In October, I received an email from Aristotle Boosalis, the President of the Columbia University College Republicans, announcing an event featuring Herman Cain, a former candidate for the 2012 U.S. Republican Party presidential nomination. I ended up on the CUCR mailing list after directly emailing Mr. Boosalis with words of encouragement and my support for his desire to challenge Columbia University students into spirited debate by hosting events with controversial speakers like Mike Cernovich and Tommy Robinson. To be clear, i do not agree with anything that Cernovich and Robinson have said in the past. Moreover, I think that the CUCR should strive to interface with speakers who are more mainstream and palatable than the ones whose services they have been procuring. Nevertheless, I believe we must never cower when confronted with ideologies from groups or individuals who appear to advocate hatred, always being aware of the fine line between free speech and hate speech. The opportunity to either isolate and verbally lacerate our enemies or give credence to the claims of our allies in a public forum for the world to see is a gift, and Columbia University students should delight in using the tools they have been learning in class to that end, but in my experience, they are unwilling to do so. Freedom of thought and speech on the American campus are under attack. As Jeff Sessions has noted, “The American university was once the center of academic freedom — a place of robust debate,but it is transforming into an echo chamber of political correctness and homogenous thought, a shelter for fragile egos.” Sessions’ ideas are not without precedent and steeped in the spirit of Columbia University’s decision to invite President Mahmoud Ahmadinejad to speak in 2007, the man who vowed to “wipe Israel off the map.” The CUCR also stated in a general email that protestors planned to shut down the Herman Cain event, so they needed support. I decided to pre-register for the event. I ordered my free ticket on October 2nd. All that was required was my CUID, which I supplied to Eventbrite. Within minutes, my ticket to the event was sent to me at my LionMail email address. I looked forward to giving my support to Mr. Boosalis and the CUCR, as well as to Mr. Cain, who is surely not as controversial as Cernovich and Robinson, and whose only “sins” seem to be a love for American capitalism as well as allegations of sexual harassment.
I arrived at the Columbia University campus at 6.15 pm. It was exhilarating to be back on campus once again, as I have not been back to Columbia since my graduation in May of 2017. I walked into Roone Arledge Cinema with a sense that I was a valued member of the Columbia University family privy to events not accessible to the public. Unfortunately, the exhilaration was short lived, as I was denied entry to the event. The reasons cited were that my CUID was inactive, and that for security reasons, I would not be granted access to the event, even though I presented my Columbia University ID, as well as a hard copy printout of my ticket, as well as my driver’s license. I asked the person in charge of the event security to try and locate Mr. Boosalis in hopes that he could somehow resolve the problem. She was unwilling to locate him, stating that there would be nothing that he could do for me, as it was a security issue. As I walked back to my car, reality started to set in. All the talk of camaraderie and school spirit was just a lot of nonsense. I felt like an outsider; unwanted and unwelcome. When I finally arrived home, I checked my LionMail, and was amused to find a message about Columbia Giving Day, and an urgent plea for a donation. It was a fitting end to a very frustrating day. The next day I learned that there were only forty individuals present for Cain’s speech entitled Obamacare and the American Dream and not a single protestor attended.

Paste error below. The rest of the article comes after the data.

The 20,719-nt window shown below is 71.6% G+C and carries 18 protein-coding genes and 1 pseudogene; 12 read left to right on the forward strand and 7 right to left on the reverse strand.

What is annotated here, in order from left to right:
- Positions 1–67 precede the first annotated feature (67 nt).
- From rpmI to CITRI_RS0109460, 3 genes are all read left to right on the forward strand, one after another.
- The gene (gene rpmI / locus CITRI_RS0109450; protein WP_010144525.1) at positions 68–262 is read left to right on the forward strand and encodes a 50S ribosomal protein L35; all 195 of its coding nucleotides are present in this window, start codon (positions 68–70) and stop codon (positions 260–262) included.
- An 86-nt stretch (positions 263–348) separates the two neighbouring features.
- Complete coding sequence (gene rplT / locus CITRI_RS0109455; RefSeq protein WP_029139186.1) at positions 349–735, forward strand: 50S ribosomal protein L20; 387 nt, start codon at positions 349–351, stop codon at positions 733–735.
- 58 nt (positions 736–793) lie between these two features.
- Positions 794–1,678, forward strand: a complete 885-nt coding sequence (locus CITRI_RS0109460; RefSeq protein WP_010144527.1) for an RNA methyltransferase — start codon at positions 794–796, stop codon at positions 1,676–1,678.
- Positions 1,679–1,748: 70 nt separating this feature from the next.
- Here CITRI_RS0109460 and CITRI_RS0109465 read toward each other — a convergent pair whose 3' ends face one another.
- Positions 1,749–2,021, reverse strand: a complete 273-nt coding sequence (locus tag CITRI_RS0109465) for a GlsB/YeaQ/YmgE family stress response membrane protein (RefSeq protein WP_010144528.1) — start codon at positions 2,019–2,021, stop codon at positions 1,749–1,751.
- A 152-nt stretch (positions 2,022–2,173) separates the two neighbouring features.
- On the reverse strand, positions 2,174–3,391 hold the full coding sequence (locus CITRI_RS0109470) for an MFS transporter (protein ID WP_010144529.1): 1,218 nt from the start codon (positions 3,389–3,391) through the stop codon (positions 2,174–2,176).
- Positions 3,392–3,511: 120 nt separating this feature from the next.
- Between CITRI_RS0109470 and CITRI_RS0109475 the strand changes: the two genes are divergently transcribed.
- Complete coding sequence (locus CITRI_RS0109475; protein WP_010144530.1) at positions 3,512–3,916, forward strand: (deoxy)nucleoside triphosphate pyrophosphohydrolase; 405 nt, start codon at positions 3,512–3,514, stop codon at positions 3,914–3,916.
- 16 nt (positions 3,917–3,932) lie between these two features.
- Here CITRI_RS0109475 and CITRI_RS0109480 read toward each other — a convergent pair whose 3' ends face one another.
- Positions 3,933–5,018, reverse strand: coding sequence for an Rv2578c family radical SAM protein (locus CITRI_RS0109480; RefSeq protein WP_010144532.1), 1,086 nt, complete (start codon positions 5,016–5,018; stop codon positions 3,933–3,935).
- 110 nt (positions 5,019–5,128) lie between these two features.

This incident laid bare the fact that Columbia University might need to reexamine how it oversees events featuring controversial speakers on campus. Moreover, I felt that someone at the university owed me a detailed explanation as to why I was not able to attend the Herman Cain Event presented by the CUCR. I used my CUID to obtain a valid ticket to the event, which I presented, along with my student ID, but even so, I was denied entry. I am an alumnus of Columbia University, not a security threat. If my CUID was inactive, I should not have received a ticket in the first place. Additionally, if something changed overnight because of security issues, and only current Columbia University students were granted access to the event, then I, as well as other alumni that pre-registered for the event should have been notified. I decided to email James Mc Shane, Columbia University’s Vice President for Public Safety, and the person behind the Clery Crime Alerts, which are distributed via mass email notifications sent to all columbia.edu e-mail addresses. Mr Mc Shane promised that he would investigate the matter for me. Within two days, I was contacted by John Murolo, the Director of Special Operations and Events. It turns out that the reason I was turned away on the night of the Herman Cain event was because I was not in possession of a valid Alumni ID, which grants former students of Columbia University access to Lerner Hall as well as the University Libraries. He informed me that an Alumni ID was available at Butler Library, and all that was necessary to obtain one was a valid picture ID, a UNI, school affiliation and graduation date. As Columbia University students scurry around campus worrying about the shame of getting an A minus rather than an A,how to deal with those pesky Republican classmates who are ruining their college experience, or debate who should or should not be entitled to speak on campus, most probably never stop for a moment to consider the daunting task of campus security, what I takes to achieve it, and the efforts of those who make it all come to fruition. While i was initially angered by being denied access to Lerner Hall, and planned to write a critique regarding the way Columbia University handles events featuring controversial speakers, and the possibility that the administration attempts to sabotage them, in retrospect I realize that Columbia University’s Department of Public Safety and the Operations Manager at Lerner Hall did what they deemed necessary to provide a safe environment for the students of Columbia University. They are esteemed professionals and deserve to do their jobs without micromanagement. Considering the events at Charlottesville, it is evident that these are challenging times all over America. We should to be more appreciative and cognizant of the efforts of those who work in public safety and law enforcement who work behind the scenes to keep us all safe. It is a never-ending and often thankless job. Correspondingly, we must uphold the time-honored tradition of the American university as a “safe space” for academic freedom without fear of repercussion.